One of the most surprising things on show though – and well worth the visit alone – was the inclusion of a small display of classic cars including an Austin, Rover, Jaguar and a Princess Vanden Plas – all seemingly on-loan from The Hong Kong Classic Car Club.
Once you have had enough of Yuen Yuen Institute you can head down the road and go next door to visit the Buddhist Western Monastery. Although it looks much newer than it’s neighbour – especially inside where much of the stone tiling looks to be new – this place is also reasonably old by HK standards. The main complex was built in 1972 but the extremely large pagoda – the Pagoda of 10000 Buddhas, which can be seen from quite a distance – is a much newer addition and was only constructed in 1999.
There is less open space inside this complex compared to Yuen Yuen Institute because the plot is slightly smaller and built on a steep part of the hillside, so everything feels a bit more squished in here. But it’s still impressive including a hillside covered in Kwun Yam statues.
Unlike the eclectic nature of Yuen Yuen Institute, Western Monastery is strictly Buddhist and the main hall has two floors – the upper one containing what is known as the “Buddhist Trinity” (which includes the Amithaba Buddha as well as Kwun Yam/Guan Yin and…erm…someone else) and the lower floor containing the Maitreya Buddha (i.e. more commonly known as the fat bloke with the smile – Albert Ho gets two mentions in this special Chief Executive Election post ).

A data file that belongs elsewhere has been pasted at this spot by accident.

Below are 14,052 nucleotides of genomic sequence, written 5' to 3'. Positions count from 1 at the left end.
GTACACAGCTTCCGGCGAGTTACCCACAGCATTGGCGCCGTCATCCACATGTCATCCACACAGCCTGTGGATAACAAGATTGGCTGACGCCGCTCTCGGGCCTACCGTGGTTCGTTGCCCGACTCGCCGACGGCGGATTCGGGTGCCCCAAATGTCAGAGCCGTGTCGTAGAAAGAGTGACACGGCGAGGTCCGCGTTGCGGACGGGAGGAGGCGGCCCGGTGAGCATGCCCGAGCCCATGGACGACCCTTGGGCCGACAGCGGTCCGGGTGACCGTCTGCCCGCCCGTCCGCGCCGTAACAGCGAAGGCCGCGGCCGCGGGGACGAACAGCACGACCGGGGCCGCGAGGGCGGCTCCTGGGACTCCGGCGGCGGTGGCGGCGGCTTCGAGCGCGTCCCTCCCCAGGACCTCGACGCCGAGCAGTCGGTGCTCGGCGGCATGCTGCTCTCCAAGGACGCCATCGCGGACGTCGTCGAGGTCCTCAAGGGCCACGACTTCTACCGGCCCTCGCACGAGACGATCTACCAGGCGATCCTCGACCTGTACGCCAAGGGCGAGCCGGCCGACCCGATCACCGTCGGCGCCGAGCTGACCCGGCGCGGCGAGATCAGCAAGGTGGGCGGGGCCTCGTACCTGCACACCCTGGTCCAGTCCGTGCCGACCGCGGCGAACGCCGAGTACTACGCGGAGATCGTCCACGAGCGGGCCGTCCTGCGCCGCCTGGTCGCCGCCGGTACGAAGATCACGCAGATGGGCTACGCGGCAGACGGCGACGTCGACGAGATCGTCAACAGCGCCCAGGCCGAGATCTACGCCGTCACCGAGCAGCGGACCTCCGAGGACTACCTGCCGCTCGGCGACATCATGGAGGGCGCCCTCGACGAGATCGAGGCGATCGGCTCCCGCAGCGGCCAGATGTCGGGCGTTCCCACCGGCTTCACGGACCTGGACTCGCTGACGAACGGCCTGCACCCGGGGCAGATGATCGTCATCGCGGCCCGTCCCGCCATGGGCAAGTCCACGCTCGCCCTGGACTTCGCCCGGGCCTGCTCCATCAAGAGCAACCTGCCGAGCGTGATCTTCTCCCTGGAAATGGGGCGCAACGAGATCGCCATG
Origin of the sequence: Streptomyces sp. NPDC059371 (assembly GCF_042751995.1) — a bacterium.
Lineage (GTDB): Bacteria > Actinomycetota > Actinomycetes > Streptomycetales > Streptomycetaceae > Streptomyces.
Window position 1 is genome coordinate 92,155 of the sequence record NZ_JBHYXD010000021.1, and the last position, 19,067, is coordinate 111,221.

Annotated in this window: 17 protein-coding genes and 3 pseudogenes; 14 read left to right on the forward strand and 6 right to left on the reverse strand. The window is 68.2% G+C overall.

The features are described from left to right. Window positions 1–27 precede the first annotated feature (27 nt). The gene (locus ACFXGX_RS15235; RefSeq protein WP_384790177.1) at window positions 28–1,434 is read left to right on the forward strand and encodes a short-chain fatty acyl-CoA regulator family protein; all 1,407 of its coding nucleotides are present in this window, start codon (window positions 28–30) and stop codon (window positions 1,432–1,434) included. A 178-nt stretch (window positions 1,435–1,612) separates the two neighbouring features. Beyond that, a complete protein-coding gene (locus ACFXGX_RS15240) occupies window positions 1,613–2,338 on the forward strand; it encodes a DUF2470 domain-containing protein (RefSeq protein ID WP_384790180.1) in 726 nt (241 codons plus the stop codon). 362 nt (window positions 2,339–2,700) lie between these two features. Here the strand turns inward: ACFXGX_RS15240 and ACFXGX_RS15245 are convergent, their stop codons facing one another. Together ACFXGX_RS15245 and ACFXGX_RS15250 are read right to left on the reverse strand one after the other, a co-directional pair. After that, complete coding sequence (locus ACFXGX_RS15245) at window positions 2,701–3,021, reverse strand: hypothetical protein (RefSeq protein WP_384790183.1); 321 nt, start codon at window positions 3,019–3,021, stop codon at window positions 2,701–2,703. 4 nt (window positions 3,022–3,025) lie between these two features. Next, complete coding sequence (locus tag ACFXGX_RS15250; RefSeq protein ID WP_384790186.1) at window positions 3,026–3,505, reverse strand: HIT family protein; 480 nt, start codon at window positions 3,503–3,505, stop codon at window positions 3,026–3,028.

There is another deity temple behind the main one as well as some rooms at the sides squeezed in for ancestral remains. Yes, that old chestnut – the columbarium – crops up everywhere these days. I neglected to mention that the Yuen Yuen Institute also offers urn niches which is one of the reasons these places get so busy around the grave sweeping festivals.
Appropriately, the Western Monastery also runs an old peoples’ home on the slope behind the main temple complex – although I can’t confirm the presence of a conveyor belt leading from the home down to the urn niches via an incinerator (it’s a missed opportunity if you ask me )
By far the most impressive part of this temple complex though is the huge pagoda – 9 storeys – that sits on the upper terrace. Sadly you can’t go up it, access is blocked by a gate, but you are still able to enter the ground floor and marvel at the intricacy of the artwork inside as well as a small display of Buddhist relics and art. To be honest this has to be one of the most impressive interiors I have yet to see in HK (including Buddhas awesome blue hair- reminded me of an early childhood trip to Bournmouth and all those blue rinses), it’s just a shame that the pagoda’s higher floor are off limits. No surprise given that it is a working monastery and they probably don’t want thousands of tourists milling around and tramping up and down the steps.
All in all a few hours well spent – despite the fact that I find Tsuen Wan one of the most frustrating places to visit, largely thanks to its overuse of pedestrian flyovers. But anyway, if you fancy a change from Wong Tai Sin and Chi Lin Nunnery and want to see some truly spectacular local religious buildings then this place is well worth checking out.
*There is another big complex not far away called the Chuk Lam Sim Yuen (竹林禪院 – Bamboo Forest Buddhist Temple) whose previous incarnation – because it has since been rebuilt – was used as a set for the filming of Unicorn Chan’s awful Unicorn Fist (read more about another famous location for that film here). However, although in roughly the same area its on a different part of the hillside and is accessed via another road – not that easy or convenient to reach if you are already on the road next to the Yuen Yuen Institute et al